Texas Education Agency seizes control of Houston school district


Just one day after Houston Independent School District’s board election, the Texas Education Agency notified the district that it would be taken over by the state, replacing elected officials and the current superintendent.

Houston ISD is the largest district in the state, and no state takeover on this scale has ever occurred.

Houston ISD’s Wheatley High School was given a failing grade by the Texas Education Agency.


“Given the inability of the board to govern the district, these sanctions are necessary to protect the best interests of the district’s current and future students,” Texas Education Commissioner Mike McGrath wrote to HISD officials.

The letter, dated Nov. 6, came a day after voters rejected two incumbents and filled two vacant seats. The newly elected board will have no say in the running of the district while it is under TEA supervision.

The school district posted no notice of the takeover on its website and issued only a terse statement in response to an inquiry from The Bond Buyer.

“The Houston Independent School District has received a letter from Commissioner of Education Mike Morath regarding the appointment of a board of managers,” the district said. “We want to assure our students, parents, staff, and community members that our primary focus will continue to be the education and success of our students.”

The district has faced intense pressure from the TEA over student achievement, board practices and administrative missteps as the district recovered from the impact of Hurricane Harvey in August 2017.

On Aug. 15, TEA released a report chronicling a six-month Special Accreditation Investigation. In the report, investigators allege several instances of board misconduct including violations of the Texas Open Meetings Act, inappropriate influencing of vendor contracts and making false statements to investigators. The SIU recommended a number of actions that include lowering the district’s accreditation status, appointing a conservator, and installing a board of managers to replace the existing board of trustees.

HISD’s board has filed a response to the allegation and also filed a suit against the TEA denying the allegations.

The district had about $3.3 billion of long-term debt at the end of the 2018 fiscal year, according to Moody’s Investors Service. With more than 216,000 students in the fall of 2016, Houston ISD was the nation’s seventh-largest, according to the most recent data from the National Center for Education Statistics.

Despite the threat of a state takeover, Moody’s saw little concern for bondholders.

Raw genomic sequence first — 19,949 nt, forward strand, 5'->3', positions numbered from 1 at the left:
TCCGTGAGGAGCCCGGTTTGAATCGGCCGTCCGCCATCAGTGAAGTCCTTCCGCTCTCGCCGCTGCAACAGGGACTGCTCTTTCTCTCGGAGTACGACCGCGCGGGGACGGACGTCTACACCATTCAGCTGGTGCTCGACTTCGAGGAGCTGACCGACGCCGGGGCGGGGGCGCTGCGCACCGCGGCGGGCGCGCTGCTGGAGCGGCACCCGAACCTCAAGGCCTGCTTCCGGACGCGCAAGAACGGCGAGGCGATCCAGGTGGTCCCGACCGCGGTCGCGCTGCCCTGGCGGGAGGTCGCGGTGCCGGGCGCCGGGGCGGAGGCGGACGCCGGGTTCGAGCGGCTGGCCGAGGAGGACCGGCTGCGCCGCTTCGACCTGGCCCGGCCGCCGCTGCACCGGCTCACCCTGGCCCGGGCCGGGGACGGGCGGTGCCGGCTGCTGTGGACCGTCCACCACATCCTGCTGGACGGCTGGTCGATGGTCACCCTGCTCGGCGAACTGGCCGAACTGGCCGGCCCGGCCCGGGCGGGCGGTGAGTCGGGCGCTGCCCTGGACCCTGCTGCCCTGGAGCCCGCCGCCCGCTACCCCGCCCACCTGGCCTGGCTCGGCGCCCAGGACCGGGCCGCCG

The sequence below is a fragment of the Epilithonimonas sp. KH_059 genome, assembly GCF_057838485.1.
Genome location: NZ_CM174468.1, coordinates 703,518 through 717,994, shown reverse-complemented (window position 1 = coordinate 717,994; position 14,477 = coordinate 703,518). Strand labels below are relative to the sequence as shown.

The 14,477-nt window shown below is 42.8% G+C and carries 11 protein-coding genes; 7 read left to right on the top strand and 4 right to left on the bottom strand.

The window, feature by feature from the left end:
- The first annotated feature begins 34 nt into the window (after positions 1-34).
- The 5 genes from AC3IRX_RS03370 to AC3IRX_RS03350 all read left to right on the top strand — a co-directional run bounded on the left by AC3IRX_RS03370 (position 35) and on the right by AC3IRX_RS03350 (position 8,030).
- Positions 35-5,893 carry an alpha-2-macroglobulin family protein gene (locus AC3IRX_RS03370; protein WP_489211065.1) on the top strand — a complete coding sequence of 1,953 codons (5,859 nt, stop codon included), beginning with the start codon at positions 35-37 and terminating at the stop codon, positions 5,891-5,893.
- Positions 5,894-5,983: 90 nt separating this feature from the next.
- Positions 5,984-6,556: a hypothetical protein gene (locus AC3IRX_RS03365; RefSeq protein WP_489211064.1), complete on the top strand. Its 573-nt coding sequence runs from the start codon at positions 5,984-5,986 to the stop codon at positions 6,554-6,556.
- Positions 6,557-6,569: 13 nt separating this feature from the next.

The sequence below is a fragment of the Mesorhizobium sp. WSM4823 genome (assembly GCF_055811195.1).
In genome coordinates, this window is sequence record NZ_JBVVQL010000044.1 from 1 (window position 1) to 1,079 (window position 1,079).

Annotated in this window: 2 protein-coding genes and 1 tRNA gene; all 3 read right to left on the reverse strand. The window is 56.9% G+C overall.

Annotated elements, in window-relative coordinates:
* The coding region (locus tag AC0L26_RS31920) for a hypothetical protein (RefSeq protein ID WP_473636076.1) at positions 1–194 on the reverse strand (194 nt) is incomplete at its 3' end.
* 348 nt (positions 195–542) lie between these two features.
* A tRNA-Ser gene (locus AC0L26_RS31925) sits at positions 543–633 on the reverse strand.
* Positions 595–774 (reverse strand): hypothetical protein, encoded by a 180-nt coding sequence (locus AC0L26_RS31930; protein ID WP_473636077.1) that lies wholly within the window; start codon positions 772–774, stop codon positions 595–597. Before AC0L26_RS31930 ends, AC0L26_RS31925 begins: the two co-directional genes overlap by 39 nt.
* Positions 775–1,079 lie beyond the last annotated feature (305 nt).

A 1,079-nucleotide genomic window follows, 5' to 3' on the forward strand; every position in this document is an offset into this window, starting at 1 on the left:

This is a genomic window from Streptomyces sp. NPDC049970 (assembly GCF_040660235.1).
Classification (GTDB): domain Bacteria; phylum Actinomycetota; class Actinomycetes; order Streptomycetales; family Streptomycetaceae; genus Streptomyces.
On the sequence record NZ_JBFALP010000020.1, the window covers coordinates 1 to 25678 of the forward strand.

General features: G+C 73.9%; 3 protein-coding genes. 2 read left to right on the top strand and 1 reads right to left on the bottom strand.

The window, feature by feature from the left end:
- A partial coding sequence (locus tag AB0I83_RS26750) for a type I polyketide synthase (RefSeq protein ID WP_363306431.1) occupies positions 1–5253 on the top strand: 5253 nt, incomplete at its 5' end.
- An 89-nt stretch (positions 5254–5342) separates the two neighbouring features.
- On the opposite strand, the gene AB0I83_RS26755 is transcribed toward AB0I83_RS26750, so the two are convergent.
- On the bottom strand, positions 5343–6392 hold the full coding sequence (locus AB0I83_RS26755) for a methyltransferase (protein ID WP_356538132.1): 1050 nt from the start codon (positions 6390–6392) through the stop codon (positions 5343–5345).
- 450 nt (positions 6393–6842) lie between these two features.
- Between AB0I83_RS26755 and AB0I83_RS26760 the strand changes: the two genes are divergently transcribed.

It assigns its underlying Aaa rating to Houston ISD general obligation bonds, enhanced further by the Aaa-rated guarantee provided by the Texas Permanent School Fund.

“The State of Texas (Aaa stable) has strong oversight over its school districts and typically state intervention has been positive for bond holders,” Moody’s analyst Adebola Kushimo wrote in August. “The outcome of the current issue and any resulting impact will be incorporated into the district’s credit profile.”

Under a law passed by the 2015 Texas Legislature, Morath must punish a district with a school that has been failing for more than four consecutive years, either by shutting down the school or taking over the entire district. The HISD takeover is the first time that law will be used to seize a district.

Wheatley High School, opened in 2006 and built with $35 million of bonds to replace a 92-year-old building, was declared a failing school by McGrath. The board ordered Superintendant Grenita Latham to appeal the ruling in early October. Houston ISD’s appeal of the ruling was denied on election day.

Two other school districts, Shepherd ISD in East Texas and Snyder ISD in West Texas, suffered the same fate on the same day.

State conservators will attend board meetings, oversee district operations and submit monthly progress reports to the state. Houston ISD has had a state-appointed conservator since 2016, appointed to oversee another long-failing school.

Boards of managers in the three school districts will be made up of local community members who apply for the job.

A temporary board of managers has the same powers and duties to oversee the school district as the elected one. When TEA declares the specific problems are fixed, Morath will gradually transfer power back to the elected board.

The Texas Education Agency has replaced several elected school boards due to a mixture of financial malfeasance, school board dysfunction, and poor academic performance.

Houston ISD is suing the state to prevent a takeover, which may delay the process of actually replacing the elected board. Houston ISD asked a federal judge in October for a preliminary injunction to stop Morath from interfering with the district’s selection of a new superintendent, replacing its elected board or taking any other action based on the state investigation.

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